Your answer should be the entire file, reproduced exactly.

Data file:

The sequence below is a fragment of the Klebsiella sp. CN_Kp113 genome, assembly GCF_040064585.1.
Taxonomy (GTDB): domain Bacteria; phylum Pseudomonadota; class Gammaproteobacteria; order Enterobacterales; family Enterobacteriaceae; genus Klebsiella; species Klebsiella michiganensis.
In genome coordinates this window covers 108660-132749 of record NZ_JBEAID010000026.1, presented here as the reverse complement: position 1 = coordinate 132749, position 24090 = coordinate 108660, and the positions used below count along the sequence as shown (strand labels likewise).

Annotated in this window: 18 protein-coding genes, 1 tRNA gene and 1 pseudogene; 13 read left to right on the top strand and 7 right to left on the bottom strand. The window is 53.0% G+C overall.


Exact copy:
The sequence below is a fragment of the Klebsiella sp. CN_Kp113 genome, assembly GCF_040064585.1.
Taxonomy (GTDB): domain Bacteria; phylum Pseudomonadota; class Gammaproteobacteria; order Enterobacterales; family Enterobacteriaceae; genus Klebsiella; species Klebsiella michiganensis.
In genome coordinates this window covers 108660-132749 of record NZ_JBEAID010000026.1, presented here as the reverse complement: position 1 = coordinate 132749, position 24090 = coordinate 108660, and the positions used below count along the sequence as shown (strand labels likewise).

Annotated in this window: 18 protein-coding genes, 1 tRNA gene and 1 pseudogene; 13 read left to right on the top strand and 7 right to left on the bottom strand. The window is 53.0% G+C overall.